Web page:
Neal Lawson, one of the early advocates of cross-party collaboration, now says: "I was convinced that Labour needed a shock to the system to move in a more progressive, open direction and that the shock had to come from outside the party. It may be that Labour can do it without that."

So this is Labour's fourth and biggest long-term challenge - to bring social democracy to a liberal nation. And it does not require going cap in hand to other parties. The motto needs to be "liberal socialism in one party".

There are signs that Labour's younger generation is thinking in more liberal directions. Alexander, in a forthcoming Fabian Review article, describes Labour's values as "solidarity, equality and so liberty". In a speech given before he became a minister, Miliband talked of a "social democratic commitment to social justice through collective action enriched by commitment to individual freedom in the market economy". There is talk of "empowerment" as the party's next big theme. And freedom of choice is a leitmotif of public service reform.

These are just straws in the wind. The hard work of crafting a modern liberal socialist agenda - in time for the centenary of L T Hobhouse popularising the term in 1911 - has hardly started. Instead, the debates are around ill-defined issues such as "new localism", which, as Katwala points out, are "hyper-wonky" and a long way from a broader narrative about Labour's goals.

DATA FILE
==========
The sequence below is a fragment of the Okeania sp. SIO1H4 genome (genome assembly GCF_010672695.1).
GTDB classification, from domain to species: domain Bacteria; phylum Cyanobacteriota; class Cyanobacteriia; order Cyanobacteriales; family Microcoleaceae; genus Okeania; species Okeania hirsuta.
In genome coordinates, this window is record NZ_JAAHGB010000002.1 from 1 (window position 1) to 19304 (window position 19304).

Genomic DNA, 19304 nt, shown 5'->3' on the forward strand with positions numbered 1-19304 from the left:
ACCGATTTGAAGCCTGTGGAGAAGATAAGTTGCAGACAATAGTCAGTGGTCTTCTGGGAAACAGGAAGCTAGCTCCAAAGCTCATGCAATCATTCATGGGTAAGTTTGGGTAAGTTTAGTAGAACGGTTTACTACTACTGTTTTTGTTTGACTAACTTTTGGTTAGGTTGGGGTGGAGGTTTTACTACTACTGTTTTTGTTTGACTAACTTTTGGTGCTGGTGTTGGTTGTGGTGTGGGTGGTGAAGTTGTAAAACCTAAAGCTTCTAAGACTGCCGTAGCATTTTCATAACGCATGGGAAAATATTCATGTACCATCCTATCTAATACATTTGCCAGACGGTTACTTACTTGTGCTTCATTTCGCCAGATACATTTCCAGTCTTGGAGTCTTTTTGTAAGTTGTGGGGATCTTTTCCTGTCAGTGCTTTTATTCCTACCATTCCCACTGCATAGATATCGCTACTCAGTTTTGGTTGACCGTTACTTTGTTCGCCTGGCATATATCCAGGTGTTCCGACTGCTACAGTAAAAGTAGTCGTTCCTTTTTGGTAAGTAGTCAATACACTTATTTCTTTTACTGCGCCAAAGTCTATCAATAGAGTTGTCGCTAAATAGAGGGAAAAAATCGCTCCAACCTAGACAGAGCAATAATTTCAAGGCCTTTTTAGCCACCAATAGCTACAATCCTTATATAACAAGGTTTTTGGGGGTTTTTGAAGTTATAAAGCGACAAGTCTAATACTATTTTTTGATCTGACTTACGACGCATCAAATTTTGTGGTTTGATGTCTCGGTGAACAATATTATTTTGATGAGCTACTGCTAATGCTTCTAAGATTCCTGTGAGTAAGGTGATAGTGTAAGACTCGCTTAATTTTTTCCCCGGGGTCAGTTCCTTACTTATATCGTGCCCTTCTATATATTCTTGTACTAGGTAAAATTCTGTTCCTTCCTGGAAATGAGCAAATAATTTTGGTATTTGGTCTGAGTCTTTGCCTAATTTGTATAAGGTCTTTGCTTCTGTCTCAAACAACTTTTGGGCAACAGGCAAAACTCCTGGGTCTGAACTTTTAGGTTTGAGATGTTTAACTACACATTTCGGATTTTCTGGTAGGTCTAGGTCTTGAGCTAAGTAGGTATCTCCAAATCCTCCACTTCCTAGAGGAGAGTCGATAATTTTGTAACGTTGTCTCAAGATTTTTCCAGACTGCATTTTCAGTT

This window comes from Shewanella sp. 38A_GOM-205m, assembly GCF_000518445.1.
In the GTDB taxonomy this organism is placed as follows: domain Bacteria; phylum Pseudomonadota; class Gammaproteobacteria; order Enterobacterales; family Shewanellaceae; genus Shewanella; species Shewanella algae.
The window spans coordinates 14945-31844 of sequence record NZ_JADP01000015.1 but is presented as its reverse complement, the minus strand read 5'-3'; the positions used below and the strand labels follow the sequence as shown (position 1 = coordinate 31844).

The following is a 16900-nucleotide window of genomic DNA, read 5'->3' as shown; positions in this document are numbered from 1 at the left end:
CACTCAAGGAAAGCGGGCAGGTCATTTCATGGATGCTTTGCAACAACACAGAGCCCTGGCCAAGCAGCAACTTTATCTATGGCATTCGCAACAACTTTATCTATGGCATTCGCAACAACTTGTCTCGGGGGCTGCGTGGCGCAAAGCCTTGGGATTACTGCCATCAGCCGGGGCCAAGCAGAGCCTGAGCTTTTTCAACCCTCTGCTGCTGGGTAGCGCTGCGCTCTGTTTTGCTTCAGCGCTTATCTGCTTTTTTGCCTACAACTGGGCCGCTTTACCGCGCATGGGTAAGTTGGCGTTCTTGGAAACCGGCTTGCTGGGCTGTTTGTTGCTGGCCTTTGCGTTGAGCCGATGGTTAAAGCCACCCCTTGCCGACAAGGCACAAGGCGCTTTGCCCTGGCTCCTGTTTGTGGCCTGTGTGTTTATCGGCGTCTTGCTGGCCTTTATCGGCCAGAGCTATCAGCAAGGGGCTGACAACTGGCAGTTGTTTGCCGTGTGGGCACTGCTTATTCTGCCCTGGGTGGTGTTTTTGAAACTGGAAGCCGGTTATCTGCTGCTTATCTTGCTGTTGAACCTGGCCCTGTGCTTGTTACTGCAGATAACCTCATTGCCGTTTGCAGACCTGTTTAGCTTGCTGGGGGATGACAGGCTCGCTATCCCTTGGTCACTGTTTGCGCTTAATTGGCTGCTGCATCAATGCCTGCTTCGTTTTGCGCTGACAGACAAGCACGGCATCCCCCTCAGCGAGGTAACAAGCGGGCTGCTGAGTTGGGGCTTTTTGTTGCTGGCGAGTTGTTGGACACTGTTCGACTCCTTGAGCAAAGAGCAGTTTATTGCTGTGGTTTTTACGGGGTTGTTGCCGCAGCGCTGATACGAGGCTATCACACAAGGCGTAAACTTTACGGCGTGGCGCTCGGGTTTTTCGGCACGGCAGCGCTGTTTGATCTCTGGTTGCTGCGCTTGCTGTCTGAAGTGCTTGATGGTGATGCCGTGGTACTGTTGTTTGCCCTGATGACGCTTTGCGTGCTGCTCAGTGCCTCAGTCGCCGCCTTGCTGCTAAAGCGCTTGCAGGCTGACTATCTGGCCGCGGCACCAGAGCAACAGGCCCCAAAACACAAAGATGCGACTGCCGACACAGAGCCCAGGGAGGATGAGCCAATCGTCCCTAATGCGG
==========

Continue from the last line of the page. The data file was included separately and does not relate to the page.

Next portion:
For liberal socialism to get off the ground, Labour needs to recognise clearly that individual freedom and social objectives can conflict. Rather than assuming that the conflict can be dissolved by vacuous "win-win" rhetoric, it needs to focus on how they can be sensibly managed. Labour has to wean itself from its instinctive statism (even Katwala of the Fabian Society says that "Labour probably needs to be a bit less Fabian"), place greater trust in individuals and live with some of the resulting messiness.

Above all, liberal socialism needs to focus as much on means as ends. Labour politicians place much greater emphasis on what drops out at the end of the production line than on the productive process itself - "what matters is what works". But as Hobhouse put it: "If there be such a thing as a Liberal Socialism - and whether there be is still a subject for inquiry - it must be . . . democratic. It must come from below, not above . . . It must engage the efforts and respond to the genuine desires not of a handful of superior beings but of great masses of men."

One of the paradoxes of new Labour has been the practical centralisation of power alongside its structural devolution. There are now signs of more authentic commitment to the devolution of power, especially down to neighbourhood level. And although it is easy to snigger at the "big conversation", it is a sight better than nothing. But there is a very long way to go.